Malaysia fine a news site for comments from readers

Malaysia fine a news site for comments from readers

A Malaysian news site was fined roughly $ 124,000 for five comments from readers at the bottom of an article.

News outlet Malaysiakini launched a fundraising campaign to cover the fine of RM500,000.

And thecould The news site has collected more than 505,000 MYR in the four hours since it launched the donation drive.

But human rights defenders say: The news site was targeted because of its reports on government corruption, and they are concerned that the case may destroy political discourse online.

And thementioned The New York Times verdict, in which a panel of judges found the Malaysiakini news outlet guilty of contempt of court.

The court said: The comments clearly mean that the judiciary has committed violations, is involved in corruption, does not maintain justice, and undermines its integrity, and these comments threaten the public’s confidence in the judiciary and clearly aim to distort the administration of justice.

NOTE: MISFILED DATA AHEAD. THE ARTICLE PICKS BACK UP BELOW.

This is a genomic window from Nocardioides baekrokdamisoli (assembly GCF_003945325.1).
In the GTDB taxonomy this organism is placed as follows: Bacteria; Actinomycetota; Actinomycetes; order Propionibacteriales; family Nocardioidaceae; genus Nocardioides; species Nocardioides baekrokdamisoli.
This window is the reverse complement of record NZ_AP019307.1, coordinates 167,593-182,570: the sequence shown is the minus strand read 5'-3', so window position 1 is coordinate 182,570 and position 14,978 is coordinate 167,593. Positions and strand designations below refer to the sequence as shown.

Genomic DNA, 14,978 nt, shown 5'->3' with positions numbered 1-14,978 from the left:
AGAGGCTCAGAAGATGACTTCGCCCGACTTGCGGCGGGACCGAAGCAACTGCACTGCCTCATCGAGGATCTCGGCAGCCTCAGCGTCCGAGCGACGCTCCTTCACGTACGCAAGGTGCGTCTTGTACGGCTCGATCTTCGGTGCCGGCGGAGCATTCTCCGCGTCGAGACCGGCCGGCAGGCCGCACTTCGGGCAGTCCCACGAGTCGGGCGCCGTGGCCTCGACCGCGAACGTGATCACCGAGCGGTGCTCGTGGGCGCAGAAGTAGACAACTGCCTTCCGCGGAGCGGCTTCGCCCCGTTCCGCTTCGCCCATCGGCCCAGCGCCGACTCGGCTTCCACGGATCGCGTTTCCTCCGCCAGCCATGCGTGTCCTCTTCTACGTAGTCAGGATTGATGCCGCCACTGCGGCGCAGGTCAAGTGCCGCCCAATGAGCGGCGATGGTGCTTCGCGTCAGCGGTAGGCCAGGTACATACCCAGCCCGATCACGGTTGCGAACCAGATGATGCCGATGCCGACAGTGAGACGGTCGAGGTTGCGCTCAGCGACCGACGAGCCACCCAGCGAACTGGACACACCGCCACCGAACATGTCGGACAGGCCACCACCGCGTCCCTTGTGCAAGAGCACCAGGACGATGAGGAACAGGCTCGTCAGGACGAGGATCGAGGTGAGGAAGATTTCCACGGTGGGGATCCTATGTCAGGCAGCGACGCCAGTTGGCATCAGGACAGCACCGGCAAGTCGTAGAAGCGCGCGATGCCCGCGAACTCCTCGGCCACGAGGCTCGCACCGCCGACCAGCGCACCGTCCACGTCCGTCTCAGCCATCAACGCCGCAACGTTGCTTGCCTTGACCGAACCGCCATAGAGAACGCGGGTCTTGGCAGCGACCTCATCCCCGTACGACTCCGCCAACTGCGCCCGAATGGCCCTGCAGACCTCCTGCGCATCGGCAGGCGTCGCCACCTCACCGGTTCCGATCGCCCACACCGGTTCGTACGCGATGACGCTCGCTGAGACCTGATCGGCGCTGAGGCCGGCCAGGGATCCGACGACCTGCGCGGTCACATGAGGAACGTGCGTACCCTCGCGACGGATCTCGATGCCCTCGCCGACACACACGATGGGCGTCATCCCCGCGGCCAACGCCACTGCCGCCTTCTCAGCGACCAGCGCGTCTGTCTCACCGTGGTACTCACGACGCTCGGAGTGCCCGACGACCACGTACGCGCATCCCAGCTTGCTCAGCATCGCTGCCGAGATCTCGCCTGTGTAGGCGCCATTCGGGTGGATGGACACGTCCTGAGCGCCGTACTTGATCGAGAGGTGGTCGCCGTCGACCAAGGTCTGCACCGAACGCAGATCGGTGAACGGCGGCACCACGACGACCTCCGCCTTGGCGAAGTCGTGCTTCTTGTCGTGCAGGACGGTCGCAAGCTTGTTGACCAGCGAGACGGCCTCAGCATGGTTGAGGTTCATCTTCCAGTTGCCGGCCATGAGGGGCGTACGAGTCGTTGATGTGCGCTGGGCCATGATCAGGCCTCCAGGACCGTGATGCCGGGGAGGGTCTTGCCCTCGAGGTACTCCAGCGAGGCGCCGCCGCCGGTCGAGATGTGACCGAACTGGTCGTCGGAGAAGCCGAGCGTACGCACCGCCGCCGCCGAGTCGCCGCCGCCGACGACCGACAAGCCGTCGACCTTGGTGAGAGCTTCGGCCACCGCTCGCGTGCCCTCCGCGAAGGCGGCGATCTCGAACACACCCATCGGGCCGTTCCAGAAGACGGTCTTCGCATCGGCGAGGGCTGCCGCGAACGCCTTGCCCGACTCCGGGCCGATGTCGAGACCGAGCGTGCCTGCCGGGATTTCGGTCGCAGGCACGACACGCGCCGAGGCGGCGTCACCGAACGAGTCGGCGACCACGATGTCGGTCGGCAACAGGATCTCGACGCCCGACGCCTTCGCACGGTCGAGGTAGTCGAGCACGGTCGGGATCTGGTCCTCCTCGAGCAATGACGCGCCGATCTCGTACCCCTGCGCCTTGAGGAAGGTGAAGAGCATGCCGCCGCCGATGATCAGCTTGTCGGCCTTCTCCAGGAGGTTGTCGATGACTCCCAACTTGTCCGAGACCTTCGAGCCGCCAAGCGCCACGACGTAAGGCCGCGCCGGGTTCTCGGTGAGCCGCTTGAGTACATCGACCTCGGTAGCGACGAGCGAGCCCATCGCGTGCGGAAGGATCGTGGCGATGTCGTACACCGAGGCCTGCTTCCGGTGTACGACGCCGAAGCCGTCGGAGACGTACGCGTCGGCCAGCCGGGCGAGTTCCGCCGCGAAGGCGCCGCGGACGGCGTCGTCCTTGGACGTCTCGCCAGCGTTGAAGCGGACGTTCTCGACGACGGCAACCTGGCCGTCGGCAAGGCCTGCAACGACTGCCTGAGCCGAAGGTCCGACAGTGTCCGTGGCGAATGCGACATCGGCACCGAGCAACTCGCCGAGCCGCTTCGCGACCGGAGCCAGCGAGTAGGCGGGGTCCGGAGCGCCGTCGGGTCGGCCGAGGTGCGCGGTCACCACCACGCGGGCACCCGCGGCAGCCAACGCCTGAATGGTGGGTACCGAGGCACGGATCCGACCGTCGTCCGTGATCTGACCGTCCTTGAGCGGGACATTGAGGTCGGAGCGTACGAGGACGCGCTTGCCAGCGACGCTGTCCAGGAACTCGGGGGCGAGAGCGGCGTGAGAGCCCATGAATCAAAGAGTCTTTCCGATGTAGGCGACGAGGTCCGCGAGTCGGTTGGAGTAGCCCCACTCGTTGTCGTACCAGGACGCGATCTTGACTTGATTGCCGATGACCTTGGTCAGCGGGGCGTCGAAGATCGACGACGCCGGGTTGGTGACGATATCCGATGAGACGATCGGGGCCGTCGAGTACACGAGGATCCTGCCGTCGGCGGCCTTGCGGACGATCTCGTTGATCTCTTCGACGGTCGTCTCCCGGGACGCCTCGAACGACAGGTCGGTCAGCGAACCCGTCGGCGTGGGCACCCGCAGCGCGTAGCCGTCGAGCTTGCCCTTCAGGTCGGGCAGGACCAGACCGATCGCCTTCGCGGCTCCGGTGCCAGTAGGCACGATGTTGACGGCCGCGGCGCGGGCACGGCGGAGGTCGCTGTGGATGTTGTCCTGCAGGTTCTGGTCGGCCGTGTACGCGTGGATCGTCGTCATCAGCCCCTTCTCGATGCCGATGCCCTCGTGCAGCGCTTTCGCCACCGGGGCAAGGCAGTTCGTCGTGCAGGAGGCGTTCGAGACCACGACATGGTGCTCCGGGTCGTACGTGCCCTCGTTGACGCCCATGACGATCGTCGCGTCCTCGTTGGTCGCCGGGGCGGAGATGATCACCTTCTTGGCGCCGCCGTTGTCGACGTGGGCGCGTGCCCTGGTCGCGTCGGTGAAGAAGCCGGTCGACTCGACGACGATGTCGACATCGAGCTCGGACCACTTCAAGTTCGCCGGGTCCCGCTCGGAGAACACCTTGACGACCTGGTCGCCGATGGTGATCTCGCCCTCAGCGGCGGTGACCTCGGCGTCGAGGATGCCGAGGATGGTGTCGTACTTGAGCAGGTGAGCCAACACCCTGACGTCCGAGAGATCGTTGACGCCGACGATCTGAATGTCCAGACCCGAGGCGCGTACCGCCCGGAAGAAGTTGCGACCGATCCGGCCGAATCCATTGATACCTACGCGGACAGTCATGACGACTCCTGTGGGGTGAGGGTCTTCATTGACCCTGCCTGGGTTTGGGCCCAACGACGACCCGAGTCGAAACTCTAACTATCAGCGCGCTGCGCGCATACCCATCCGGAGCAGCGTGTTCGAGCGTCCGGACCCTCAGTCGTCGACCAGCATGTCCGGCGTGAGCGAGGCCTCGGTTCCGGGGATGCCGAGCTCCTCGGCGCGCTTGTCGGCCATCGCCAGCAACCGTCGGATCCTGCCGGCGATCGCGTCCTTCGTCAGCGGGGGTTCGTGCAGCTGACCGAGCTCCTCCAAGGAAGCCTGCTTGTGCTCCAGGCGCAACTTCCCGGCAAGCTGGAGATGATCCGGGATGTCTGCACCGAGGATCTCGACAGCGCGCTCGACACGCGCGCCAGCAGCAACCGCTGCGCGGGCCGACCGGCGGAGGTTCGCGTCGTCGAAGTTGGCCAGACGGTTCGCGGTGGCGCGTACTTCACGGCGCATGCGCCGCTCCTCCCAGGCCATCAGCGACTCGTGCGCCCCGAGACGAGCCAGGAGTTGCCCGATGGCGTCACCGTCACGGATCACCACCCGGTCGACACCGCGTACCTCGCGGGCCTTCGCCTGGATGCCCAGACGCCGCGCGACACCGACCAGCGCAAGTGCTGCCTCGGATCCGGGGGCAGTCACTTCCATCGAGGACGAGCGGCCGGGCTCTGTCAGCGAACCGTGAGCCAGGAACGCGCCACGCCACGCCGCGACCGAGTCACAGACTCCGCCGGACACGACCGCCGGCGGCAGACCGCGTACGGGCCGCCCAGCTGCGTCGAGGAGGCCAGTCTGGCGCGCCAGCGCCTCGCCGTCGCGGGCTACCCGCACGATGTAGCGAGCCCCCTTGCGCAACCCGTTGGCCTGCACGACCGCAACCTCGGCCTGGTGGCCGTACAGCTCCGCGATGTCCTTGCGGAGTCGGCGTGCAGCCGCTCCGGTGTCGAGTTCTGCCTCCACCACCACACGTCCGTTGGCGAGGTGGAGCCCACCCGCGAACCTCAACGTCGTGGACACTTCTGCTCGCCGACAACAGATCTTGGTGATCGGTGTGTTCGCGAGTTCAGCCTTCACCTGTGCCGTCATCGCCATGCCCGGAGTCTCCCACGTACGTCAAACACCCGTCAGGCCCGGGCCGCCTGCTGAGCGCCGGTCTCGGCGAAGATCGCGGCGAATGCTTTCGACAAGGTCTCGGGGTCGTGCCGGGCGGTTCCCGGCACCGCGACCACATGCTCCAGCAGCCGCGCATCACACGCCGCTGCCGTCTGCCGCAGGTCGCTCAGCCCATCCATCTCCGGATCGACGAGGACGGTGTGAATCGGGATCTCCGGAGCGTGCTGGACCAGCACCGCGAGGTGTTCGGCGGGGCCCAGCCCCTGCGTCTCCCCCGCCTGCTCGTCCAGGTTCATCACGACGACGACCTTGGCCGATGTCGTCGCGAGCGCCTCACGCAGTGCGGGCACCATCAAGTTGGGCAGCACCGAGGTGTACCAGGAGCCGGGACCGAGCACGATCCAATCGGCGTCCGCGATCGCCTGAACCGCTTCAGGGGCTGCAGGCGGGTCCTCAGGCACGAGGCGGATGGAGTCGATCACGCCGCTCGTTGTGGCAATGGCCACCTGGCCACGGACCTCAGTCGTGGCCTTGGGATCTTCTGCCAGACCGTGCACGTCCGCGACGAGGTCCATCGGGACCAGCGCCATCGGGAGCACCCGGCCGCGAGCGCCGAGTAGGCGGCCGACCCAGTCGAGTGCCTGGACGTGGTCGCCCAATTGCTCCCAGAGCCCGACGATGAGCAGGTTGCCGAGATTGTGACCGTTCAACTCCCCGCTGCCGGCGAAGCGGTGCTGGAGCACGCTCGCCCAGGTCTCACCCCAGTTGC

And theHe said News outlet Malaysiakini: It’s not responsible for readers’ comments, and removed them after police warned the comments were unlawfully insulting to the judiciary in Malaysia.

But the court said: He should have preemptively modified the comments and never allowed them to appear online.

News outlet Malaysiakini is a prominent independent outlet and has won international awards for its reporting over the past two decades.

He faced periodic legal harassment within the country, culminating in the contempt of court charges that were filed last year.

Co-founder (Steven Gan) also faced jail charges.

Gunn’s situation was compared to that of Filipino journalist Maria Ressa, who was accused by authorities of defamation online after her website Rappler published a critical report.

But unlike Risa, who was convicted last year, Jan was acquitted of the personal charges.

The Times reported that this was the first case of its kind against a news outlet in Malaysia, and Amnesty International in Malaysia described it as a serious setback for freedom of expression in the country.

But Malaysia’s online campaign reflects an international push to make sites legally responsible for what users post, including in the United States, where lawmakers have targeted a legal rule that provides comprehensive protection against liability.


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